When My Friend Let Me Be Vulnerable During a Pain Flare at Dinner

Right now, you’re in your room, asleep, while I’m on the couch in your living room trying to cope with my pain level skyrocketing.

It started out as a normal day, other than me having slightly low energy. I went to work, went to a doctors appointment, and then went to grab dinner with you. Dinner was great, and then when I was feeling slightly off. So, we went back to your place for a little bit.

And then the pain got worse.

There’s so much guilt that I feel in the midst of a flare up, regardless of the situation. But, I don’t think I’ve been in a spot where I couldn’t function enough to get myself home. Things went from OK to not OK very quickly, and that scares me. I haven’t ever had to be this vulnerable in front of you before. I don’t want to be a burden, and even if you’re telling me I’m not, it still is incredibly hard to have to ask for help.

Thank you for always making me feel safe and valued. It’s because of this that I can feel comfortable telling you that I need help and can’t make it back to my car tonight. It’s because I know you value me that I am able to open up to you, squeezing your hand and crying on your shoulder. It’s because I feel safe that I feel like I can ask you, “Why can’t they fix me?” I take some level of comfort in knowing you feel my pain when you say, “I don’t know.”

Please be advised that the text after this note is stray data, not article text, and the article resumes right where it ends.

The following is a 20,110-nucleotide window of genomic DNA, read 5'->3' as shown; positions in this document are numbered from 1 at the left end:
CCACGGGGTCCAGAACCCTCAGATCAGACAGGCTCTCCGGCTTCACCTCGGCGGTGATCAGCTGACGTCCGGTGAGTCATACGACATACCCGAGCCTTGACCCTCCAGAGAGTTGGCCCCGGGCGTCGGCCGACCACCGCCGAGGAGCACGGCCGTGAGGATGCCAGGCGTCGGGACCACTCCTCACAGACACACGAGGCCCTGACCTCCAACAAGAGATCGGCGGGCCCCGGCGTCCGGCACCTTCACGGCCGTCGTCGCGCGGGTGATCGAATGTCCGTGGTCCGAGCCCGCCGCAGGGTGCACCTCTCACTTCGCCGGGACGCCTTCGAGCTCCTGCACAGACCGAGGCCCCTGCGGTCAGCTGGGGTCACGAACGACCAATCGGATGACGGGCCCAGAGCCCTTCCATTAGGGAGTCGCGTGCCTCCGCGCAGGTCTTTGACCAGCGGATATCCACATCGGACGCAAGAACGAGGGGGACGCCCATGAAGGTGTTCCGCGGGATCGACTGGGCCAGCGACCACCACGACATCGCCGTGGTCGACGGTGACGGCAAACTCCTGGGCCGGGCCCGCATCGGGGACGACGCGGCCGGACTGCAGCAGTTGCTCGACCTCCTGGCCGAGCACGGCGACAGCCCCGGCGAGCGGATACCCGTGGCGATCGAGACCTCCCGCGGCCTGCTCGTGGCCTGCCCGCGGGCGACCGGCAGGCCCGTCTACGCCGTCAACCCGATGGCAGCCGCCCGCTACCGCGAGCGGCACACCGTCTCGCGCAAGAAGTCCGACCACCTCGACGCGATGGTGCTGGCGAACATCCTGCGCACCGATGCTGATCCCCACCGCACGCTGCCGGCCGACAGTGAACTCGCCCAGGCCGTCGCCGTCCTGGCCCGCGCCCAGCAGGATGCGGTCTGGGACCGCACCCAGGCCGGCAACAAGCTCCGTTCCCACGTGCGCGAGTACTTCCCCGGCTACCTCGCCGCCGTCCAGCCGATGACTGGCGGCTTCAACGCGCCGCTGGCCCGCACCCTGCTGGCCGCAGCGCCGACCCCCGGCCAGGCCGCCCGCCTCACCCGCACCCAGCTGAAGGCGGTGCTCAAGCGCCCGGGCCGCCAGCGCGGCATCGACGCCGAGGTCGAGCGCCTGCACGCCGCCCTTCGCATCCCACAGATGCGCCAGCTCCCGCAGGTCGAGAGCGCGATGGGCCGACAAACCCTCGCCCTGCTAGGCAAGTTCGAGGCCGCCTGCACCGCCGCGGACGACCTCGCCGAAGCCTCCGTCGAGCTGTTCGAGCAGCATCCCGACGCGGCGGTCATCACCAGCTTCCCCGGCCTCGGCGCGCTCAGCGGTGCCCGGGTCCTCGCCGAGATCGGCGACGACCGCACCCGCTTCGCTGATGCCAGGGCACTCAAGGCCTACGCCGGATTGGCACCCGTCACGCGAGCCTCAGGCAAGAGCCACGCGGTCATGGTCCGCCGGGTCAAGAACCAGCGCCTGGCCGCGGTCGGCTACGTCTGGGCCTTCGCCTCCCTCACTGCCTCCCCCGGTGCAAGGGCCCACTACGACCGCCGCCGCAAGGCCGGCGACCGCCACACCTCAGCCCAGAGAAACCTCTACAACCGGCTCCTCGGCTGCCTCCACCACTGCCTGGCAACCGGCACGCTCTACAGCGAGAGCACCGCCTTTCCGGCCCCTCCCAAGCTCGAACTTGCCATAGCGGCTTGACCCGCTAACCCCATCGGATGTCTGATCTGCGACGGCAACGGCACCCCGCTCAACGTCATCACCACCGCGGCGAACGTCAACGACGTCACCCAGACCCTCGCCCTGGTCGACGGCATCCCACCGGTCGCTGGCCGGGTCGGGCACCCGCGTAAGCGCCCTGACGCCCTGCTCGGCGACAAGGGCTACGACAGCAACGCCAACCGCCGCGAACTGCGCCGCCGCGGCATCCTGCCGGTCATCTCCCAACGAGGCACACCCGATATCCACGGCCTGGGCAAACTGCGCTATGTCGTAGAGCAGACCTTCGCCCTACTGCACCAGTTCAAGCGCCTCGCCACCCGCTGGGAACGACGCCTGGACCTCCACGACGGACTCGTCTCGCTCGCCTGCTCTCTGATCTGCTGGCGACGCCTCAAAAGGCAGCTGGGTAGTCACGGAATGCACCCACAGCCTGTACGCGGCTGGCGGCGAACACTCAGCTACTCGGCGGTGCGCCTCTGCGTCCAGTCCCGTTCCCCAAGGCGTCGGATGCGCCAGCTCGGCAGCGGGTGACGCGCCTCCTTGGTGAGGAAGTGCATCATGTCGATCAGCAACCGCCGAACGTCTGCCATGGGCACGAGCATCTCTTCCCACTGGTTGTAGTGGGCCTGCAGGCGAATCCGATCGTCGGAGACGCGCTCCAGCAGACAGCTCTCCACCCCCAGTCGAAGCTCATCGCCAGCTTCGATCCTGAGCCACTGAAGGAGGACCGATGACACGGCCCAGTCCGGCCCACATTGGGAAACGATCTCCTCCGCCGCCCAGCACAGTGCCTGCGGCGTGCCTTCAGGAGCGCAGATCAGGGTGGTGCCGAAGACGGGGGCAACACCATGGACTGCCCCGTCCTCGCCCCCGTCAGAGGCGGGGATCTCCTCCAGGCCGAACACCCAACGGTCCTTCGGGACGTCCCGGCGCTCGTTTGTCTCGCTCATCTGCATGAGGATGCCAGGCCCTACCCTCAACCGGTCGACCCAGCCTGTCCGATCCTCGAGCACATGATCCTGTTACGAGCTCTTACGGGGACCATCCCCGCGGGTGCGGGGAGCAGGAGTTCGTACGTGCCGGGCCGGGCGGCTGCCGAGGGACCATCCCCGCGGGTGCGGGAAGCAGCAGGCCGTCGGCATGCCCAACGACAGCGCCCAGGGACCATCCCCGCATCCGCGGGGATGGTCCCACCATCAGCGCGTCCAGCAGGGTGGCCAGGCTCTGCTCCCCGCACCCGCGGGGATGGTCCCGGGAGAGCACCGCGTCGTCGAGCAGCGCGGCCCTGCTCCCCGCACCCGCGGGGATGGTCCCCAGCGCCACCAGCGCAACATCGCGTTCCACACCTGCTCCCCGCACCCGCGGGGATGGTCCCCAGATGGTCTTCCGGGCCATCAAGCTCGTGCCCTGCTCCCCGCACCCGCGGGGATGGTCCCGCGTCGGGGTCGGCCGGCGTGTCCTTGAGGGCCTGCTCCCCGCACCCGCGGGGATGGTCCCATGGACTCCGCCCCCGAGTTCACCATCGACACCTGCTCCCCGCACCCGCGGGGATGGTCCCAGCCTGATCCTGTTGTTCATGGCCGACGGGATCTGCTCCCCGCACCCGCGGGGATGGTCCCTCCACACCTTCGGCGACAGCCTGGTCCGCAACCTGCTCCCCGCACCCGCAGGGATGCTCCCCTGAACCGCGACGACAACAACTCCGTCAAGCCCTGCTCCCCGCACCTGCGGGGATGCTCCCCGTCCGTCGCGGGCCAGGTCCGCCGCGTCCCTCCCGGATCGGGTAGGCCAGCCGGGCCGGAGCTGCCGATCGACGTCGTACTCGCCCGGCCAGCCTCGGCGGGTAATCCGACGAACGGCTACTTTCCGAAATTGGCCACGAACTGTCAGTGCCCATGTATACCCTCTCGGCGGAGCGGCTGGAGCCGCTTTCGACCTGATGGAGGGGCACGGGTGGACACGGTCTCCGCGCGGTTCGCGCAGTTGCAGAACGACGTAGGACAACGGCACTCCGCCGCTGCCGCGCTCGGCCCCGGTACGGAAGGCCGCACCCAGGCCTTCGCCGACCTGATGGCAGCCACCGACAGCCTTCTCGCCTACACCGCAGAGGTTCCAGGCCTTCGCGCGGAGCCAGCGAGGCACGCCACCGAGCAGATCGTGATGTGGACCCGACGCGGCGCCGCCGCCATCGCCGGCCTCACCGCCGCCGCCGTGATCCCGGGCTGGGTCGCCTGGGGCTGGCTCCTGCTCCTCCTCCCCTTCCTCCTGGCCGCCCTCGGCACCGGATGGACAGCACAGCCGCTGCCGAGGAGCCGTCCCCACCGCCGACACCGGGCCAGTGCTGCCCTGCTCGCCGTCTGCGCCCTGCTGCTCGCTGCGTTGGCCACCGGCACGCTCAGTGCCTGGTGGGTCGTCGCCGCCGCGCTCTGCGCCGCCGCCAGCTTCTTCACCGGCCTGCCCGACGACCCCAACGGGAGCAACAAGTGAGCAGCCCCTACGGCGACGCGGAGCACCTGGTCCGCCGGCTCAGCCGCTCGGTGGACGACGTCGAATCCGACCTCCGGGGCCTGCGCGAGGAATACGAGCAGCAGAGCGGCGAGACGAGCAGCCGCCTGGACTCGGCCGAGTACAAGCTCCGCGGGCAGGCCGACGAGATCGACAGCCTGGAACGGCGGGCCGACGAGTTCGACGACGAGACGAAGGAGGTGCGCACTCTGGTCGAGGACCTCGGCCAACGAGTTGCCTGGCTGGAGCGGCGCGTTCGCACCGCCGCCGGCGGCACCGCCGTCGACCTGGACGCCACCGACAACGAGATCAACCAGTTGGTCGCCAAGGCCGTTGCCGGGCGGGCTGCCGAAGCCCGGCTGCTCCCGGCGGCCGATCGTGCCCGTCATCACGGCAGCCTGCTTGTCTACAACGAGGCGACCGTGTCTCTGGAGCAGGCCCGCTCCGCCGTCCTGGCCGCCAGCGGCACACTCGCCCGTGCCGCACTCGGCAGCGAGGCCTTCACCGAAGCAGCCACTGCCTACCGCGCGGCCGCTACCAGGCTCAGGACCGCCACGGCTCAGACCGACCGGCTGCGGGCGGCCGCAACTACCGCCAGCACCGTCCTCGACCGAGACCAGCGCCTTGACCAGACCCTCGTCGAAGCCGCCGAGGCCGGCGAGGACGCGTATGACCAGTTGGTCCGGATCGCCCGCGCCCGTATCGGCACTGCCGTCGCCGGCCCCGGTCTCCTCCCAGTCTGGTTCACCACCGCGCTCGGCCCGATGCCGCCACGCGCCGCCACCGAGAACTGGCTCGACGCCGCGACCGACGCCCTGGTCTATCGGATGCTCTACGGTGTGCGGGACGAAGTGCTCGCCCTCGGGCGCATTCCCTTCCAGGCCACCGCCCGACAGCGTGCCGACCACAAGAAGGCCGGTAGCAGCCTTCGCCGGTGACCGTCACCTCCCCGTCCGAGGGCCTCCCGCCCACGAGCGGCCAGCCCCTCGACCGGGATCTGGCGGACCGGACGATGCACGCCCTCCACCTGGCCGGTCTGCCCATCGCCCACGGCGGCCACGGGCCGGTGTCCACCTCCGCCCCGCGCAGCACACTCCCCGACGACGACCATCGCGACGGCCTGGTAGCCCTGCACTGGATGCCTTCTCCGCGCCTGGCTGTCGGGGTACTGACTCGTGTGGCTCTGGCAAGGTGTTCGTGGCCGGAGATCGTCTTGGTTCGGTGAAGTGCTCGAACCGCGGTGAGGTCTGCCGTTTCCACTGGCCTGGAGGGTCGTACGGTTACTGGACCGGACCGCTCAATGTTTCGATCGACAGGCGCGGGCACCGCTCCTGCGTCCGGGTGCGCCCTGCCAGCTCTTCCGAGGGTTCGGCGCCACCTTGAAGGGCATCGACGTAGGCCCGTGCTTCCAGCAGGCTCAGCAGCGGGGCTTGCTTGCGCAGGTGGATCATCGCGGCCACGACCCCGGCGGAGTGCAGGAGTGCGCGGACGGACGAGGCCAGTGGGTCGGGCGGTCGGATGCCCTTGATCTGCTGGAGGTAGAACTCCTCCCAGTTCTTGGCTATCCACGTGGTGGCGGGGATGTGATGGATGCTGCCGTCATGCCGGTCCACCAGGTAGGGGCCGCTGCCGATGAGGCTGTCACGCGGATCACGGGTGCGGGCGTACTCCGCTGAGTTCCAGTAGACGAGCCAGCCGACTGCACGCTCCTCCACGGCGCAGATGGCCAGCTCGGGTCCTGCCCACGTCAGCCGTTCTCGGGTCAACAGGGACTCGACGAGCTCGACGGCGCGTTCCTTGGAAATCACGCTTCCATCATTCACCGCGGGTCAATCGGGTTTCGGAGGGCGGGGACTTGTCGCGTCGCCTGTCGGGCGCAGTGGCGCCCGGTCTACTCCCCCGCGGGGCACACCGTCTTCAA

Thank you for listening to me apologize over and over. I really am sorry I ruined our night. Thank you for reassuring me you wouldn’t leave, and promising that you wouldn’t make me go to the hospital unless it was my decision. Thank you for listening as I said, “It’s not fair,” over and over. Thank you for telling me you weren’t mad at me and that I wasn’t a burden.

Thank you for being in both “friend mode” and “doctor mode” tonight. I feel especially torn when I talk to you about my health. While I know you and trust you above almost anyone else, I feel a sense of guilt in feeling like I’m taking advantage of the letters “M.D.” that will soon come after your name. You’ve been such a good friend since before you got into medical school, and I’m trying not to take advantage of the fact that you’re now a month away from being a doctor.

Thank you for taking care of me. You are absolutely amazing. I know that I’m a better person because you’re my friend, and I’m so grateful for that. I know that there are very few people in the world with a heart as big as yours, and I’m grateful to be a part of your life.

You’re the best.

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